Johann Remmelin, Catoptrum microcosmicum. Augsburg, 1619. Credit: Wellcome Collection. CC BY. Ed_20

This striking image comes from the physician and anatomist Johann Remmelin’s innovative Catoptrum microcosmicum, one of the first books to use flaps to represent different parts of the human body and the organs within it. In lifting these flaps, readers could get a sense of the body as a layered, three-dimensional entity. Probably intended less for medical students and physicians than for a curious public, the work was an enormous commercial success, reprinted numerous times and translated into French, Dutch and German.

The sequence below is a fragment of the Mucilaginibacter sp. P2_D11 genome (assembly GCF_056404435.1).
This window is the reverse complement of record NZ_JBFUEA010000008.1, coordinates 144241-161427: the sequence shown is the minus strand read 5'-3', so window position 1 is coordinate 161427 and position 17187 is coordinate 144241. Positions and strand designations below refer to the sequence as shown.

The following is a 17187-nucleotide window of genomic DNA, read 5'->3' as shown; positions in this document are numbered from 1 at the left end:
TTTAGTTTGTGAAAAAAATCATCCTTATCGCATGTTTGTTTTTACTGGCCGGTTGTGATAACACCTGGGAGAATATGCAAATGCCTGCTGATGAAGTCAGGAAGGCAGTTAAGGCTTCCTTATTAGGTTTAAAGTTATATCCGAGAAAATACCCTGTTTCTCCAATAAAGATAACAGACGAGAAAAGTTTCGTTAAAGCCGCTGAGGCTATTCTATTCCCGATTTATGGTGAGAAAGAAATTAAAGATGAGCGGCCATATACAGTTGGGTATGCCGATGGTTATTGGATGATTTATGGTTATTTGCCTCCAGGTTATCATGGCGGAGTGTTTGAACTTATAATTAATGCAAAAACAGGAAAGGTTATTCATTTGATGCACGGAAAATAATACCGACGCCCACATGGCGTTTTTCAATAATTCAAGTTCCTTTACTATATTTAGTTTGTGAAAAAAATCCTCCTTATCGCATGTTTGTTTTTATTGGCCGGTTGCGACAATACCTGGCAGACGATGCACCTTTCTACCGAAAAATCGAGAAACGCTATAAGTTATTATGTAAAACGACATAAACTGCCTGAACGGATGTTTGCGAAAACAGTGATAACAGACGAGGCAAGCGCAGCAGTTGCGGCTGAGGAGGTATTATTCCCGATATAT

Here, the body represented is that of Eve, indicated by the presence of the serpent in the lower left-hand corner of the engraving. Again, we witness both an overlapping of the anatomical and religious spheres, and the eroticisation of the anatomised female frame: the theme of temptation seems to evoke the possibility of both intellectual and sexual sin.